Parenting tips for kids with acne


Acne is an incredibly common skin condition affecting 80 to 90% of teenagers to some degree. We often get questions from parents asking how to effectively maintain a good relationship with their kids during this tough time. As their bodies undergo changes during their teenage years, teenagers become a lot more self conscious. This can lead to some teenagers become more reclusive as they are scared of being judged by their peers. It is important as a parent to never make you child feel like acne is their fault. Acne a this age is almost entirely due to hormones so there is little that can be done. As a parent you should try to continuously encourage your kid to continue doing the things they enjoy such as sport to ensure that they take their focus off their looks and focus on other outlets. Constantly remind them that looks are not nearly as important as society would lead you to believe and that having a strong sense of self and a passion for something is far more important. Fortunately however, there are somethings that can be done to reduce the severity of hormonal acne for teenagers. We spoke to the expert Dermatologists from dermatology Ireland and asked them to give us some advice. Dr. O’Connell gave said the following: “I trained in America but have been a dermatologist in Dublin for over 10 years now. When we have patients come in the first thing we do is ask them to fill out a questionnaire so we can get a better understanding of not only their lifestyle, but also their environmental factors. Over the years we have noticed a few commonalities between our patients.

1. They often place a lot of emphasis on their education. This is great, but around exam time especially they become very stressed and this can lead to an increase in cortisol. This can cause fluctuations in their hormones an lead to worsening. We suggest that parents try to not put too much pressure on their kids around exam time and remind them that a bad grade isn’t the end of the world.

2. They often have poor diets or have long breaks between their meals. There is a clear link between acne and diet. Avoiding processed foods such as sugar and flour as well as limiting salt intake can significantly reduce acne. This means forgoing chocolate, fast food and carbonated drinks which can be difficult for some teenagers. Packing your child a healthy lunch and cooking healthy meals at home can help combat this problem.


3. They have poor personal hygiene. Ensuring that your child showers daily, change clothes regularly, shower after sport and change their towels and bed sheets regularly can also have a positive effect. Acne is a result of the body producing excess sebum from skin pores. When too much sebum builds up it gets infected and results in acne. By taking the above steps you can reduce this build up. Washing your face multiple times a day can also be beneficial.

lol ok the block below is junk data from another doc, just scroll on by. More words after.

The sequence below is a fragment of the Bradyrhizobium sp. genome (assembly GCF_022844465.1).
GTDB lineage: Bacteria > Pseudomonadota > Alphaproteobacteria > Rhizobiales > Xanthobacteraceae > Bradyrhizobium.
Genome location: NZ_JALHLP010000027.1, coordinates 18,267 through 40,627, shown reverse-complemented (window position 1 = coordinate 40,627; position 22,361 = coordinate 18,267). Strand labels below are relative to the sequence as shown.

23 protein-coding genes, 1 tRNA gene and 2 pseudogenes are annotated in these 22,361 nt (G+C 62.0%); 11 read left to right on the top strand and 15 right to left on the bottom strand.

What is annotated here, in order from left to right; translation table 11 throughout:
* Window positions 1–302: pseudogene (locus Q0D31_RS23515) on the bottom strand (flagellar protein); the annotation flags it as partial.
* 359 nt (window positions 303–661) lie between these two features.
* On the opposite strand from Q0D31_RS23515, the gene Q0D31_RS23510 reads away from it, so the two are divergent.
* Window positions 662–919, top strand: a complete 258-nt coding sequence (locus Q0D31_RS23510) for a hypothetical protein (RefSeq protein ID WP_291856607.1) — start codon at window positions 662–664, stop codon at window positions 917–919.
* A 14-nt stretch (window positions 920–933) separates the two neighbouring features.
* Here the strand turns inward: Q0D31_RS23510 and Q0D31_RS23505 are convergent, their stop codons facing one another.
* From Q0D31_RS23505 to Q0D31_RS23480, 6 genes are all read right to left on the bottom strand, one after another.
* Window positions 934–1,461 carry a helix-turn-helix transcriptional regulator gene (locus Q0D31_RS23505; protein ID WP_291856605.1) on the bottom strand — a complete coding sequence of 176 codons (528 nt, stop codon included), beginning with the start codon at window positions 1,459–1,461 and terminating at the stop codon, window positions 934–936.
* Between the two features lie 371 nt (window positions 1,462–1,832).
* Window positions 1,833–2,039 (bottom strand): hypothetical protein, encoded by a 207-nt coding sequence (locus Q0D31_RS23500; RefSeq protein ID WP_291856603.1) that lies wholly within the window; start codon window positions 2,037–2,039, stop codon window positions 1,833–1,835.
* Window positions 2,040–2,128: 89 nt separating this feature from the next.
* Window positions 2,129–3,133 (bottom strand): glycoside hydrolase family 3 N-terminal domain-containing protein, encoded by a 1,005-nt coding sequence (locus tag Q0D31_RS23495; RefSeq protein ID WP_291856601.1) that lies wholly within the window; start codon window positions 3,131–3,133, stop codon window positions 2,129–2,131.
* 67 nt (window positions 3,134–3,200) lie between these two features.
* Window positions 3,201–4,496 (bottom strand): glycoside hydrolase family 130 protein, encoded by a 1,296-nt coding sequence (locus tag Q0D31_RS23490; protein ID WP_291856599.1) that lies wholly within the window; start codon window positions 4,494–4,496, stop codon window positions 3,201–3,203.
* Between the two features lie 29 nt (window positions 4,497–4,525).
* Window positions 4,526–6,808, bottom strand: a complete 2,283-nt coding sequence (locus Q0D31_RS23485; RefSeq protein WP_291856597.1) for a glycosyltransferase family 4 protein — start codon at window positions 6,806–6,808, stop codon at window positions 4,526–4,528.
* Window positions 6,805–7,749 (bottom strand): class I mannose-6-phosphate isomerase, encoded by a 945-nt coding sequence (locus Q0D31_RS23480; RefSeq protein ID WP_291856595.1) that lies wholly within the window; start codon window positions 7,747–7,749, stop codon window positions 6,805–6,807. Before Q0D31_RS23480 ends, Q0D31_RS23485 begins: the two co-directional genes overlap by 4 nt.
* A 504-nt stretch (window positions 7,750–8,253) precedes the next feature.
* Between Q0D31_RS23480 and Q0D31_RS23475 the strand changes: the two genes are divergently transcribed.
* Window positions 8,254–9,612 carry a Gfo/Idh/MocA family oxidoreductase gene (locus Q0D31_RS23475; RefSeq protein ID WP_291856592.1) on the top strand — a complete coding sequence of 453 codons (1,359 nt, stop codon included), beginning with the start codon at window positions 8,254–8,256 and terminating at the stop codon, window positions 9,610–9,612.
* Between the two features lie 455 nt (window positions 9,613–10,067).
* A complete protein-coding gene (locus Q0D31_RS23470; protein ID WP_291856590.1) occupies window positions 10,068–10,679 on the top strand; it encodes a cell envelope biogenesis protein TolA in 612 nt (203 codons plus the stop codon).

Although the above steps can help reduce the acne counts in our patients, we often use topical medications such a retin-a and hydrocortisone. In some cases we also suggest that the patient take isotretinoin or accutane as it is commonly referred to. This medication has gotten a bad reputation due to poor dosing guidelines in America but is actually quite safe when used in low doses over a prolonged period of time. Standard dosing used to be 0.5mg to 1g per kg in America, at our dermatology clinic in Dublin we often put patients on 0.1mg per kg. This means that a 70kg person would take a daily dose of 7mg a day instead of 35mg – 70mg a day. We started using this dosing as standard after a study was done that showed that 0.1mg was as effective as 1g per kg when taken over a prolonged period of time. Duration is dependent of how long it takes for the skin to respond to the medication but courses generally last for 6 – 8 months. The literature suggests that patients get a cumulative dose of 120mg per kg although this can take a long time on such a low dose so we suggest taking a second 6 -8 month course if needed instead of taking one longer course.

You can read more about acne on our website

I hope you found that helpful. Please keep sending us in questions and we will try and answer more parenting concerns in our next blog post!

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